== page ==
CRESTVIEW — In his first year at the helm, Crestview football head coach and athletic director Tim Hatten isn’t making postseason promises.


CRESTVIEW — In his first year at the helm, Crestview High School football head coach and athletic director Tim Hatten isn’t making postseason promises.



Today, he’s not ready to talk depth charts and position battles on a unit he hasn’t seen in action outside off-season conditioning and a spring game.



Instead, the man who led Pearl River (Miss.) Community College to a collective 80-30 record over 11 seasons and a National Junior College Athletic Association national title in 2004 focuses on one aspect: competition.



“The No. 1 goal is to field a competitive team,” he said, adding the Bulldogs have a noticeably tough schedule that excludes typical four-to-five “winnable” games. “We expect to be competitive. Do we expect to win every game? No. But ... I do see 10 very competitive ball games.



“We can’t promise anything beyond that. We’d love to be a championship program, and I wouldn’t be surprised if we won every game we played. But I’d also not be surprised if we lost more than we won.”



Instead, the man who led Pearl River (Miss.) Community College to a collective 80-30 record over 11 seasons and a National Junior College Athletic Association national title in 2004 focuses on one aspect: competition.



Hatten said he wants the two straight 4-6 campaigns to be a thing of the past.



With the new three-team District 1-7A, which comprises rival Niceville and Tate, Hatten acknowledges that a winning record won’t necessarily punch the Bulldogs’ first postseason ticket since 2010. And vice versa.



“You can have a losing season and still make the playoffs if you win the right games,” he said.
“... That’s always a goal: ... make the postseason, whether you play Little League, junior high, high school, junior college or Division 1 football.”



An obstacle in the way of that goal — a big one — is Niceville, which Hatten credits for being well coached and creating a successful environment. However, pertaining to the lack of recent and prolonged success against the Eagles — 6-0 against Crestview since 2007, including last season’s 42-7 win — Hatten doesn’t see disparity in talent as the main reason behind the losing skid.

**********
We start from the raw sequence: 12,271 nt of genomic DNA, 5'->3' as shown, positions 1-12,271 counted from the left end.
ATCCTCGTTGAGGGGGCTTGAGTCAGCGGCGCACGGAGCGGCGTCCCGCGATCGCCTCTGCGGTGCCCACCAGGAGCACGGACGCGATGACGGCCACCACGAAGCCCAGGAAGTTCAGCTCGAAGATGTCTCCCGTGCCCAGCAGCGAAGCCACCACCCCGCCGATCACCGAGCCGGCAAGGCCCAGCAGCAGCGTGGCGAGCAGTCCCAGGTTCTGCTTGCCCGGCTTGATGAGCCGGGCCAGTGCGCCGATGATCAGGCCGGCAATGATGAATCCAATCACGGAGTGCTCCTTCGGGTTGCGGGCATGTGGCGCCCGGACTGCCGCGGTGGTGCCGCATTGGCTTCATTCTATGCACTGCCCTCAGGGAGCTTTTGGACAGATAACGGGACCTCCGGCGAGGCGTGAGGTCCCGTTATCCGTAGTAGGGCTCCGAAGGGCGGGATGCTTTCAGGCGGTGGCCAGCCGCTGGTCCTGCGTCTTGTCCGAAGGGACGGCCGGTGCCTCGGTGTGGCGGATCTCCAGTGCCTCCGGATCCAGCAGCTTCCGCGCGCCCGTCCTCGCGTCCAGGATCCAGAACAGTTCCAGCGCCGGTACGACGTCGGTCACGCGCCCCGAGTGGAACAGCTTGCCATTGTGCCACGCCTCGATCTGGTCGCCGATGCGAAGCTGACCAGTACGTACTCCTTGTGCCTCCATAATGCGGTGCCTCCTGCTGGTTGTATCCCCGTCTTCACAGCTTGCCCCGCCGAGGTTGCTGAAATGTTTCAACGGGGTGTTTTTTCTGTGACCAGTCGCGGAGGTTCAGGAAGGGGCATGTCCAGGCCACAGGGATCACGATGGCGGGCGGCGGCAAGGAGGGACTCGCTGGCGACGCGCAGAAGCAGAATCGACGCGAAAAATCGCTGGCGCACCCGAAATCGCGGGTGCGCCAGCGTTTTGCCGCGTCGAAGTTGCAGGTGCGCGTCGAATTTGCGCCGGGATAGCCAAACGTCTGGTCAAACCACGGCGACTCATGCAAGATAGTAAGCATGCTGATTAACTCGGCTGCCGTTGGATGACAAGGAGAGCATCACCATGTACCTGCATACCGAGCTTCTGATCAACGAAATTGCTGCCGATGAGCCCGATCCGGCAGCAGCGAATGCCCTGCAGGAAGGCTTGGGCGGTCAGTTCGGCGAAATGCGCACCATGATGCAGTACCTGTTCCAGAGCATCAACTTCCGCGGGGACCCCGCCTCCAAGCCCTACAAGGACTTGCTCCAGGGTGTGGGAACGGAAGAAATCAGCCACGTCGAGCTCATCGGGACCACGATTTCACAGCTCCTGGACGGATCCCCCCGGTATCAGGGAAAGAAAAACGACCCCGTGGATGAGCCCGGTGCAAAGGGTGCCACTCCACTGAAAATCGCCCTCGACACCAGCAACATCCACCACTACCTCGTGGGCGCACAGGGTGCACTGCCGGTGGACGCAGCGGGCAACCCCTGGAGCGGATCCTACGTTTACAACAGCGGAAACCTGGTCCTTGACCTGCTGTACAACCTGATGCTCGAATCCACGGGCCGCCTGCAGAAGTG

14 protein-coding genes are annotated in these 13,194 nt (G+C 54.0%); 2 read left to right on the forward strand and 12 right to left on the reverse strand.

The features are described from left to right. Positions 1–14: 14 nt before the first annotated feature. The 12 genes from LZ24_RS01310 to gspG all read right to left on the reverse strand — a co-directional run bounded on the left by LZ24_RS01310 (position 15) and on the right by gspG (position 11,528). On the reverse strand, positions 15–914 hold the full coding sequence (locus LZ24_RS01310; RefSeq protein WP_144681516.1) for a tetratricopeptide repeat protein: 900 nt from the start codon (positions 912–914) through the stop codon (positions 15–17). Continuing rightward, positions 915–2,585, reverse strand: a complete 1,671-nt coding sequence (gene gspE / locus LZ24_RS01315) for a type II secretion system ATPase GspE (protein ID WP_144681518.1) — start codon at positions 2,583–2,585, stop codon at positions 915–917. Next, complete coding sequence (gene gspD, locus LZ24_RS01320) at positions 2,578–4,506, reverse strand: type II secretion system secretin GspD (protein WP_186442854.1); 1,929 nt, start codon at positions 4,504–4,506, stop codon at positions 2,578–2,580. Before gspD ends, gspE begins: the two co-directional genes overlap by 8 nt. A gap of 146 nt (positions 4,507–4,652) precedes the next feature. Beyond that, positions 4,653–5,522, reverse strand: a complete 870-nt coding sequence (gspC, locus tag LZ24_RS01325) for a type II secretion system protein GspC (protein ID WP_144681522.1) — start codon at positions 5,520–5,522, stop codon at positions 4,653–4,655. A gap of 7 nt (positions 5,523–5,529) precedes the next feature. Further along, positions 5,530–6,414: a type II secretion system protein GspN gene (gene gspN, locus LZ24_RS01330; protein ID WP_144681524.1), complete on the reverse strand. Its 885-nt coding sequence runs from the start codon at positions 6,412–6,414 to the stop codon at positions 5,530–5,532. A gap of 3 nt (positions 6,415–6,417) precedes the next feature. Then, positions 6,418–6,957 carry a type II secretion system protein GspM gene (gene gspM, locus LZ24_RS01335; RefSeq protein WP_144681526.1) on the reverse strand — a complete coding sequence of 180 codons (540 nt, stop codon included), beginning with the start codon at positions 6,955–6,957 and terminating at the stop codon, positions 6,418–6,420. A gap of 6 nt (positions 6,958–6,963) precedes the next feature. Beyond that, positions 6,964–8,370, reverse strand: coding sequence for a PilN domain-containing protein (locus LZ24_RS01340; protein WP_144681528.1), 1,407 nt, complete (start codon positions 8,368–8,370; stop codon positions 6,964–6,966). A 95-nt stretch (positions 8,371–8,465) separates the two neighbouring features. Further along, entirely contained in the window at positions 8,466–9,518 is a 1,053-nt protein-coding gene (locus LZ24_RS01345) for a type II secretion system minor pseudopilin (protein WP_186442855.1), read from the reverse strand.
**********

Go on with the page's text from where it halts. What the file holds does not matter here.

“I’ve had the fortune of recruiting the Panhandle, and I’ve seen the talent level at both schools, and there’s not a big difference,” he said. “In fact, there’s been years like last year where you could argue Crestview had better players. But you can lose a ballgame for a lot of reasons.



“But I don’t put a lot of stock in the past, and we’re hoping to bring something different to the table this season.”



Getting over the hump



For the past two seasons, the only thing standing in the way of Baker School and a postseason berth was a one-possession loss to Freeport.



Last year it was a 41-34 loss.



The year before it was a 17-14 defeat.



Those two losses, coupled with an eight-point defeat the year before, have given Freeport five straight wins over the Gators since 2004.



A part of the last two defeats was third-year head coach Matt Brunson, who must again deal with Freeport in a District 1-1A setting that includes defending state champion Northview and Jay.



“We’re very hungry to get back to playoffs,” said Brunson, whose Gators haven’t made the postseason since 2008 and haven’t won a district title since 2001. “We need to take care of business against Jay and Freeport and bridge that gap between us and Northview.”



A key to stopping Freeport will be containing former Daily News Male Athlete of the Year and quarterback Gabe Moore, who Brunson “called an international talent” after being the top American finisher in the July International Association of Athletics Federations’World Youth Championships octathlon.



Brunson also has offensive weapons, including running back D.J. Thomas.



“He’s a very hard-nosed runner that takes care of the football,” Brunson said. “This year he’s bigger, stronger, faster and we’re expecting a lot from him.”



The road to success starts today.



“We’re ready to get out there and get going,” Brunson said. “These kids are awesome.”